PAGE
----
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International Monetary Fund. African Dept.

starting in FY 2020/21 Figure 4. Burundi: Banking Sector Key Indicators and Trends, 2011–21 Sources: Banque de la Republique du Burundi and the World Bank. Figure 5. Burundi: Growth Developments, 2000–26 Sources: World Development Indicators; Country Policy and Institutional Assessment Report 2020; Burundi authorities; IMF WEO; and IMF staff calculations and projections. Figure 6. Burundi: Selected Social Indicators, 2010–20 Sources: World Bank WDI; Burundi authorities; and IMF staff estimates. 3. The economic recovery was

International Monetary Fund. African Dept.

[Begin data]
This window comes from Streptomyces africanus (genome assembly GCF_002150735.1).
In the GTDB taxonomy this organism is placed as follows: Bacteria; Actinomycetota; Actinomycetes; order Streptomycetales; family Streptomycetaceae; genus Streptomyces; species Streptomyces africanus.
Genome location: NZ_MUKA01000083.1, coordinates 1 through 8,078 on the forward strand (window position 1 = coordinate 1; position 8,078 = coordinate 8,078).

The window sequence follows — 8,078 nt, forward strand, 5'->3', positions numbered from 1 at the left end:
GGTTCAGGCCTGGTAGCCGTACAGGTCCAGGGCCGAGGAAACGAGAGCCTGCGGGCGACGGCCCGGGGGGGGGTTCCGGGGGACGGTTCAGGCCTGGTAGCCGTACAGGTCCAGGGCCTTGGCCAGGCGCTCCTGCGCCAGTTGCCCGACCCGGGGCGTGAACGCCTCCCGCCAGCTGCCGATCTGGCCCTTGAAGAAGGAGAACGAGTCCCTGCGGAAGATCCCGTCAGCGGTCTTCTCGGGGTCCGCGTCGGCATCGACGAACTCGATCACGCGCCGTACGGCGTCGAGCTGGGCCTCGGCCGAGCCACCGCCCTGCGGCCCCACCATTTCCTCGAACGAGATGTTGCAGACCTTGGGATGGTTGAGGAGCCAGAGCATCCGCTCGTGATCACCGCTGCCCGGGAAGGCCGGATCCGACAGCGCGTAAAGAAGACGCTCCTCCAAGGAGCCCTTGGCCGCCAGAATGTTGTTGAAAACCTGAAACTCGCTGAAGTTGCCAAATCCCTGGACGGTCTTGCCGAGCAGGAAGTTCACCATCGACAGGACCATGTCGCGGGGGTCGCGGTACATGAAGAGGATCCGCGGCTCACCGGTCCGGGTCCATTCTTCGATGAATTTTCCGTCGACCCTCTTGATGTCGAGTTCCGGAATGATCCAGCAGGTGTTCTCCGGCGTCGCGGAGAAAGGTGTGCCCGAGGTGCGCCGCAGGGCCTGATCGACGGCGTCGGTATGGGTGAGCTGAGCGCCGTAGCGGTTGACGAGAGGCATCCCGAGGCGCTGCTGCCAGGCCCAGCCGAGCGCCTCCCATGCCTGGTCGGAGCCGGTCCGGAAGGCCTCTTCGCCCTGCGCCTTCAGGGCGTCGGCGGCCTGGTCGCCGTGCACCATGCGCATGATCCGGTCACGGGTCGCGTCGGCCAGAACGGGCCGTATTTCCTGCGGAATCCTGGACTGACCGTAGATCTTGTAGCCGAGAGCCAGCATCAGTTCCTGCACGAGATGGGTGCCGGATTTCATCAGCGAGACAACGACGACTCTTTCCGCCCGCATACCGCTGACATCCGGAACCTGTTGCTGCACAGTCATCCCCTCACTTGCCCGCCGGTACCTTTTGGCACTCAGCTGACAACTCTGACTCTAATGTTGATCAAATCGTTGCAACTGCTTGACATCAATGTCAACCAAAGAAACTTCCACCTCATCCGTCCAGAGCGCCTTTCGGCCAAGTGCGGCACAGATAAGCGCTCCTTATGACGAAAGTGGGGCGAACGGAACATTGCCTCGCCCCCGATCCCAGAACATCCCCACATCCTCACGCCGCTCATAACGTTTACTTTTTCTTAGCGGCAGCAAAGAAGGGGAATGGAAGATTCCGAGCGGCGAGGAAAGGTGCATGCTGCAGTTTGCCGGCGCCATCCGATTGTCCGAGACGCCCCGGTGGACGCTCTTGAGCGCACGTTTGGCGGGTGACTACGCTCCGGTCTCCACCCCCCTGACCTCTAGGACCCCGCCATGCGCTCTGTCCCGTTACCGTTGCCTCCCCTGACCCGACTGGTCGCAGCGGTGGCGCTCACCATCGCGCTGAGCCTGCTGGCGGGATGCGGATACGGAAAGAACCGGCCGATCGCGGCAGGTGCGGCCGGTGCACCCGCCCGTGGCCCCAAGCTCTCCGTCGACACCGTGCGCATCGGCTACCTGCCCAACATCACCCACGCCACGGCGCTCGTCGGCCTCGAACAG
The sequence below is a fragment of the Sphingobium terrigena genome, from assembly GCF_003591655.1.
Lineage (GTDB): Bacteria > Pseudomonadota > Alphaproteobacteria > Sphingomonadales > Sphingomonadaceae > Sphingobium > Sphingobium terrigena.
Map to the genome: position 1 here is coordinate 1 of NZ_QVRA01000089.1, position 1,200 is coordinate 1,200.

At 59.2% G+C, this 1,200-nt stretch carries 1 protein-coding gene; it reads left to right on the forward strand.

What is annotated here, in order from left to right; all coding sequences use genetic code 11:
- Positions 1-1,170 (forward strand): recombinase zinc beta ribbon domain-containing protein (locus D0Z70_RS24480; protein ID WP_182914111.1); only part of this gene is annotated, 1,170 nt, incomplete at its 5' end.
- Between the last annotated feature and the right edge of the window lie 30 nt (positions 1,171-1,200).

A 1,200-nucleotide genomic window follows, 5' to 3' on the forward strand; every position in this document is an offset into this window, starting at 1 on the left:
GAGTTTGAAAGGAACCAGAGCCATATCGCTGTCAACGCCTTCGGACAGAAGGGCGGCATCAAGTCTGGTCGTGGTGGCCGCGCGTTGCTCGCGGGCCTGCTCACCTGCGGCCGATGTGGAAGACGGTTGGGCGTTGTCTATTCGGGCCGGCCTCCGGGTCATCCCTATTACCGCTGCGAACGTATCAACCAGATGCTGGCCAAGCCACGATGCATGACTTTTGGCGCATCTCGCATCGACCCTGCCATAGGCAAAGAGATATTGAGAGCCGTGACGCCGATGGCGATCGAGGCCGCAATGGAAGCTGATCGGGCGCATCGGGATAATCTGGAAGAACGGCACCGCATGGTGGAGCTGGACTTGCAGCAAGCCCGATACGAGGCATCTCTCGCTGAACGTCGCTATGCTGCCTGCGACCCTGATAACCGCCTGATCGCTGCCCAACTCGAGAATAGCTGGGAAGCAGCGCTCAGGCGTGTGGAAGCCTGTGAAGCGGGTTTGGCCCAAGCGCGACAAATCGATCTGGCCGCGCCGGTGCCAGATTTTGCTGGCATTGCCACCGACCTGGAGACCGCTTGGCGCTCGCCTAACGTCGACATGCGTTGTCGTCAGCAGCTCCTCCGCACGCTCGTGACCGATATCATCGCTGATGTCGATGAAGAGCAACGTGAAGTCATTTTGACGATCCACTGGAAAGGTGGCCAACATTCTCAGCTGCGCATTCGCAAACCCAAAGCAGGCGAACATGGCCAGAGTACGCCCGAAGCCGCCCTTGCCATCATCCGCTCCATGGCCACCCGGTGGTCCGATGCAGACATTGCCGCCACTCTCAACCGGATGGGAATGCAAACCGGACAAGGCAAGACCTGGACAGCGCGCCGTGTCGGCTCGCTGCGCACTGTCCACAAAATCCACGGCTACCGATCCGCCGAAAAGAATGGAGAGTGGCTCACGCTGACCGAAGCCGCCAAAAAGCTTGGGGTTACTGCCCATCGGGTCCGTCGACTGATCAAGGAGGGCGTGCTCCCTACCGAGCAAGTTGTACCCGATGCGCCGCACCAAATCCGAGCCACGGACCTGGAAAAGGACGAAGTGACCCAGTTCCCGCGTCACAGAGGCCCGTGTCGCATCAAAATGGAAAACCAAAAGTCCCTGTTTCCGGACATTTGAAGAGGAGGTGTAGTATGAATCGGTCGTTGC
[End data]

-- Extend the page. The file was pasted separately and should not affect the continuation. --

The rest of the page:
Burundi’s economy has shown resilience to the COVID-19 and Ukraine war shocks. Prior to the pandemic, the economy was recovering from the political and security crisis that followed late President Nkurunziza’s decision to run for a third term in 2015, with growth close to 2 percent in 2019. Difficult macroeconomic policy challenges persisted, nevertheless. The pandemic has taken a toll on the post-conflict fragile country, but COVID-19 contagion remained fairly contained and growth was positive. The war in Ukraine is compounding the adverse effects of the pandemic, with deteriorating terms of trade and the resulting domestic inflation threatening already-challenging living standards. Sanctions from the U.S. and E.U.—legacy of the 2015 crisis—have now been lifted. The U.N. Security Council ended mandatory reporting in Burundi and the country has reengaged with the international community. The 2022 Article IV consultation seals the full reengagement with the IMF—the last one was concluded in 2014.